Justise Winslow Duke 6'7" 222 19 PROFILE
Christian Wood UNLV 6'11" 216 19 PROFILE
Delon Wright Utah 6'6" 181 23 PROFILE
Joseph Young Oregon 6'2" 182 22 PROFILE

2-time All-Star Luol Deng signs 1-day contract to retire as a Bull

2-time All-Star Luol Deng signs 1-day contract to retire as a Bull

Luol Deng experienced plenty of highs and lows throughout his nine-plus seasons with the Bulls.

But his love for the organization that acquired him in a 2004 draft-day trade never wavered, even after it traded him to the Cavaliers in January 2014 in a move to exit the luxury tax.

That’s why Deng signed a ceremonial, one-day contract Thursday so that he could retire as a Bull.

“From the moment we made Luol Deng the seventh overall pick of the 2004 NBA Draft, the Chicago Bulls became a better team,” Bulls executive vice president of basketball operations John Paxson said. “Luol carried himself with first-class professionalism and leadership, helping lead his Bulls team to eight playoff appearances during his time in Chicago. We’ll always remember his All-Star career and the fierce competitiveness he brought to both ends of the floor every night.”

“We’re very fortunate and humbled that Luol has chosen to retire as a Chicago Bull,” Bulls COO Michael Reinsdorf said. “He was a role model on and off the court during his nine-plus years in Chicago, and he gave everything he had to help us win. I want to thank Luol for not only what he accomplished on the court for the team, but also for the leadership he demonstrated through his philanthropic efforts.”

Deng, a two-time All-Star, is all over the franchise leaderboard. He’s tied for fourth by playing in parts of 10 seasons with the Bulls. He’s sixth in games played, fifth in minutes, fourth in points, fifth in field goals, ninth in rebounds, fifth in steals, seventh in 3-pointers and eighth in free throws.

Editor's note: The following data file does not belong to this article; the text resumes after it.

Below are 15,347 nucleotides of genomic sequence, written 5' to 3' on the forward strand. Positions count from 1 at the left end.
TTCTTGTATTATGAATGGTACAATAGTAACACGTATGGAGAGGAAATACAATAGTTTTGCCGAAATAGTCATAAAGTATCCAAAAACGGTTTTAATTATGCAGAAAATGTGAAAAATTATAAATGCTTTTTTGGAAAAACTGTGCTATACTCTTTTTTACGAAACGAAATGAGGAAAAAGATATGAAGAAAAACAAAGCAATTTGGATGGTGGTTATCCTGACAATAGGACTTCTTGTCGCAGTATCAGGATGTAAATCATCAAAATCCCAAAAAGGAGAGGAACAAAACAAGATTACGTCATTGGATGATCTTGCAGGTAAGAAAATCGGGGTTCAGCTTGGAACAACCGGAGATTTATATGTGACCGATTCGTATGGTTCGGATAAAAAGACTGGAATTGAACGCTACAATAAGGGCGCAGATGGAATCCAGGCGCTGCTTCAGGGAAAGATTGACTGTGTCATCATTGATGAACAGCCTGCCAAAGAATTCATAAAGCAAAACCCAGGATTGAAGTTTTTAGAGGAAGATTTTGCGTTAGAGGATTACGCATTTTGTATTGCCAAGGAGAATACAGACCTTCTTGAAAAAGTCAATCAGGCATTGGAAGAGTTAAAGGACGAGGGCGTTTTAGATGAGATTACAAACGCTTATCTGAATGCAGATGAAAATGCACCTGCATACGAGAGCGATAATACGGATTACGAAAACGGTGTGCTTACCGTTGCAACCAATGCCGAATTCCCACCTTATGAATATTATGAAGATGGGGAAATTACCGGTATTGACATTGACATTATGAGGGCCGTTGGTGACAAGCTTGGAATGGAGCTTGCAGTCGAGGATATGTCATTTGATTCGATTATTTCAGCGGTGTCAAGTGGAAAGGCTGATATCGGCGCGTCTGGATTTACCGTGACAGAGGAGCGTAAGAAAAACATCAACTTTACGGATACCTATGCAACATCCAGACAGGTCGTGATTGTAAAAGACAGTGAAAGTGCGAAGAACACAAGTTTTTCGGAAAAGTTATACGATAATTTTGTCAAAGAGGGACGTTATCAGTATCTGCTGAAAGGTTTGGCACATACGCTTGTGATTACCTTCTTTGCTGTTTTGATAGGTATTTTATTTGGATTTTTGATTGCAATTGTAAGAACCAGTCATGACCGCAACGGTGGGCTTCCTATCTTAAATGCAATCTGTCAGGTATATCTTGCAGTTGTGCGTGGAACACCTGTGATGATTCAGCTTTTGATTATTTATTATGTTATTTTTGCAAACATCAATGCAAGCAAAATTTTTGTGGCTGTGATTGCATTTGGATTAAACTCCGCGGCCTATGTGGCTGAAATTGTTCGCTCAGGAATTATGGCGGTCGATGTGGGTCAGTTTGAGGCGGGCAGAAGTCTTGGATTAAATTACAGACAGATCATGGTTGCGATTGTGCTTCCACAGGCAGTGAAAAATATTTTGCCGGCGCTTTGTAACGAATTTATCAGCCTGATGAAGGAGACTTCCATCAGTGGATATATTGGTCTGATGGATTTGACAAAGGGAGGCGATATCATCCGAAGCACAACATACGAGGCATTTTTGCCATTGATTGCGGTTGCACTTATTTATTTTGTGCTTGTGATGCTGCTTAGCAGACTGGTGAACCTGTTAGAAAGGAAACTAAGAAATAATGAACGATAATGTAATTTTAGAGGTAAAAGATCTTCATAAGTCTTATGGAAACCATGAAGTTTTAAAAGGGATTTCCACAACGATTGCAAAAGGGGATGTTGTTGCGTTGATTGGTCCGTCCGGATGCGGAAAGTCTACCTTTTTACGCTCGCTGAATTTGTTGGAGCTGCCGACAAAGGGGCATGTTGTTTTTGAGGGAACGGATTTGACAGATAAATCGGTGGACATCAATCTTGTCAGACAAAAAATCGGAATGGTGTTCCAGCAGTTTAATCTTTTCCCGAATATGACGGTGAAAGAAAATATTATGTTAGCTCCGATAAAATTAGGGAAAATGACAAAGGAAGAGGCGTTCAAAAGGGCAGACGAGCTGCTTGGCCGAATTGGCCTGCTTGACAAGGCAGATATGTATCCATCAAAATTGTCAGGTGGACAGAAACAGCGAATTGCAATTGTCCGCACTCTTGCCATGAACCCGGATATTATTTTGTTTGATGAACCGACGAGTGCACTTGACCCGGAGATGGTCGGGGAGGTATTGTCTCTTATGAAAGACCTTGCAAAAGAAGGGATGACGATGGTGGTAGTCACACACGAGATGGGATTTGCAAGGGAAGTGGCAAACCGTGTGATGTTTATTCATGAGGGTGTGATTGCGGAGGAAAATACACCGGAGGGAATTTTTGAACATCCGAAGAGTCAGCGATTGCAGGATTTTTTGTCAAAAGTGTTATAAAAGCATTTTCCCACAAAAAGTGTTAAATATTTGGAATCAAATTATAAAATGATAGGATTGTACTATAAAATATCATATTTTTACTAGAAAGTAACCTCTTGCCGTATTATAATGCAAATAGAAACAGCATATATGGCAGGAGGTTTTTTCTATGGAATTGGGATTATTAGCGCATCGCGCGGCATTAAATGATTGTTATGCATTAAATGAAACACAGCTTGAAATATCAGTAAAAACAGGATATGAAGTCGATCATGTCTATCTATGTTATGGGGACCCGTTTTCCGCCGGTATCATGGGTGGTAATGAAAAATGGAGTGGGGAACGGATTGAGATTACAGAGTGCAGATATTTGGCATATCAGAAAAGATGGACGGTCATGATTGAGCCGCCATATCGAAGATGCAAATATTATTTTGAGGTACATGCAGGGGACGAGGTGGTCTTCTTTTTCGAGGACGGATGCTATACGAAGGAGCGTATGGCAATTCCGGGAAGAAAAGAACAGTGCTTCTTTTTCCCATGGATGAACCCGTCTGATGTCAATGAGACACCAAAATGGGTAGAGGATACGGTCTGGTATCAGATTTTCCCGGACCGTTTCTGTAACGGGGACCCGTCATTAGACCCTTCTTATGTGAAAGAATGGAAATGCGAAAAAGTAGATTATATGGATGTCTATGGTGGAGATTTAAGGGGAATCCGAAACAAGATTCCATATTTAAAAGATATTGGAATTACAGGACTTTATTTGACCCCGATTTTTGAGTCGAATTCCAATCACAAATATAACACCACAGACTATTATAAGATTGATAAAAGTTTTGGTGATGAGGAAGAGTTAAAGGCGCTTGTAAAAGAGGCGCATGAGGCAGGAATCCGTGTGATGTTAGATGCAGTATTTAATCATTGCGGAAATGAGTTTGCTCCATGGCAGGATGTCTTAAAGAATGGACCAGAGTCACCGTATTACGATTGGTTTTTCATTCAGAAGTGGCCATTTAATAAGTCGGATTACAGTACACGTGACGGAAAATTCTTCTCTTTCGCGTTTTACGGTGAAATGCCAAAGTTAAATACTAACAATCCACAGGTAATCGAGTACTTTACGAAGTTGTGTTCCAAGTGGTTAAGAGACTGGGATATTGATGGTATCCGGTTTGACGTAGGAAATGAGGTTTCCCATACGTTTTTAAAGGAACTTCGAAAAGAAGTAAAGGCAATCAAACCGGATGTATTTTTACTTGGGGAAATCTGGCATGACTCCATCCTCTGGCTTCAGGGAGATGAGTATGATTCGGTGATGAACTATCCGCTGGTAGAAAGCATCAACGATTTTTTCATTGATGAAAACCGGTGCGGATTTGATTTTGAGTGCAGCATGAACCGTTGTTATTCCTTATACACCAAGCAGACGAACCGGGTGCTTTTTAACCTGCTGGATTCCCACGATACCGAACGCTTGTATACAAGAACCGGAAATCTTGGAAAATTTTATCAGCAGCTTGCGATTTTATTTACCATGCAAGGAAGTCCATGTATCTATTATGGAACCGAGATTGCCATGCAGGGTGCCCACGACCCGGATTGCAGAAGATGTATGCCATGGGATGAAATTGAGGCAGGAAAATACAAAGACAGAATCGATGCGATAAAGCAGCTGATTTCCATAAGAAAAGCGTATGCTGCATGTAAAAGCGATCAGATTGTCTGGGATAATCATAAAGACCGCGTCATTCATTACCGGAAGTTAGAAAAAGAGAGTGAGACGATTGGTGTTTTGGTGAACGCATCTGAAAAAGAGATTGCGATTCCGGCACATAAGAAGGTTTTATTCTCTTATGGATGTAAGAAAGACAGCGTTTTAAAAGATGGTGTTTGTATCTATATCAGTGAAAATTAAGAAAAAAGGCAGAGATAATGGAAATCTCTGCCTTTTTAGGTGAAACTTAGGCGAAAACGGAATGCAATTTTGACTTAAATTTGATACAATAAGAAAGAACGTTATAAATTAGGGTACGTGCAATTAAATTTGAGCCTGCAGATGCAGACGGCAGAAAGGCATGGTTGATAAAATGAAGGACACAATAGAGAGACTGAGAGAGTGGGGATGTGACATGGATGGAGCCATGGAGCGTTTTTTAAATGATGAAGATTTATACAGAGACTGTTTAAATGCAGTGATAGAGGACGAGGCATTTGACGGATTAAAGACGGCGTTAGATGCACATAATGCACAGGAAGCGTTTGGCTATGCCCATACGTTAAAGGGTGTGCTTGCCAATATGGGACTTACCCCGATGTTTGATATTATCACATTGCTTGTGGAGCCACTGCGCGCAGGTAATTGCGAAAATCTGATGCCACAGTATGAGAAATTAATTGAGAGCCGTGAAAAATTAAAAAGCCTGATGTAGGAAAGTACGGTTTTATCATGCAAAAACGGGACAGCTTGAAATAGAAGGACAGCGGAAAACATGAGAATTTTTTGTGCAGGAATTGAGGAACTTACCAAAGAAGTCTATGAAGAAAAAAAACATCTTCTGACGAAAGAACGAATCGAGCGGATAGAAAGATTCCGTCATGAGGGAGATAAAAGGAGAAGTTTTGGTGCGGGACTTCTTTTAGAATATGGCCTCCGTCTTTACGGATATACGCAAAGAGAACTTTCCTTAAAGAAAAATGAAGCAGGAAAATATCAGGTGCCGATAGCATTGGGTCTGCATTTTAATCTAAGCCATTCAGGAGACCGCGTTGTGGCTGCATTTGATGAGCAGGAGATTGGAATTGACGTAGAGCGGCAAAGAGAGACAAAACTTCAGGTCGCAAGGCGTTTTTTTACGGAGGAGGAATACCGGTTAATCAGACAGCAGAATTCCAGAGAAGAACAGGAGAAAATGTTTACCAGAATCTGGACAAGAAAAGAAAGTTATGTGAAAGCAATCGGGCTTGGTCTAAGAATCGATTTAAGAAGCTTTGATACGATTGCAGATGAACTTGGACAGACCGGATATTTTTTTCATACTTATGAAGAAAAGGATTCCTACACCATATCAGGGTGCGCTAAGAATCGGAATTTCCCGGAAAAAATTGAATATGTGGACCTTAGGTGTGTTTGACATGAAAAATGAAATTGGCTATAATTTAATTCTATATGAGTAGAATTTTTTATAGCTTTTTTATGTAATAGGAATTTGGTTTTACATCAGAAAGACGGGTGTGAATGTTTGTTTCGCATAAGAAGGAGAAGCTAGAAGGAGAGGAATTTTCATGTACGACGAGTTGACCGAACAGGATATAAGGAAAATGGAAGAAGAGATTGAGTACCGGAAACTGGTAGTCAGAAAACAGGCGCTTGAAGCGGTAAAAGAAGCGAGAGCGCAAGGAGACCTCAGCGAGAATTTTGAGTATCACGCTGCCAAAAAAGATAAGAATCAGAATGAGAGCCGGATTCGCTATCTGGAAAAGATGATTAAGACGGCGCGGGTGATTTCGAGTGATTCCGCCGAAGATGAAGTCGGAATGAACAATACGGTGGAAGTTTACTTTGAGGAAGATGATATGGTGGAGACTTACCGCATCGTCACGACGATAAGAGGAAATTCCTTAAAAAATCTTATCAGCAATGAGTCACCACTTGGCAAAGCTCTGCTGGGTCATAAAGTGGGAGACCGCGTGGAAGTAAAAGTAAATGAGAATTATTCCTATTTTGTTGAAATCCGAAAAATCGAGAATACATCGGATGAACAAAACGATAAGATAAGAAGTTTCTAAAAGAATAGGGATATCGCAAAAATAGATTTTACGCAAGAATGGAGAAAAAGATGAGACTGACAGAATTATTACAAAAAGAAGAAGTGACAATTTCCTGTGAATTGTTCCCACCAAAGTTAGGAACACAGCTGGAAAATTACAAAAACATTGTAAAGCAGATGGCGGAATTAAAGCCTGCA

But Deng’s impact with the Bulls moved past numbers. When he arrived with Ben Gordon, one season after the Bulls drafted Kirk Hinrich, Deng helped pull the Bulls from their post-dynasty funk and transform them into a perennial playoff team. He chose to play through a torn wrist ligament so that he could represent his adopted homeland of Great Britain at the 2014 Summer Olympics.

He became a two-time All-Star as Tom Thibodeau’s indispensable, two-way forward, consistently ranking near the top of the NBA in minutes played. And his community service through his Luol Deng Foundation featured Chicago and global reach.

The day after the trade to the Cavaliers, Deng talked to this author at length while standing inside the Cavaliers practice facility.

"I had an opportunity to play for a great organization. I've been very lucky to play 10 years for the only team that I ever knew as a kid," Deng said that January 2014 day. "I only knew Michael Jordan, Scottie Pippen and the Bulls when I was 7 years old and in Egypt. For me to be the fourth-leading scorer on that team, did I ever think a refugee kid in Egypt would even play for the Bulls? There's a lot of amazing things that have happened."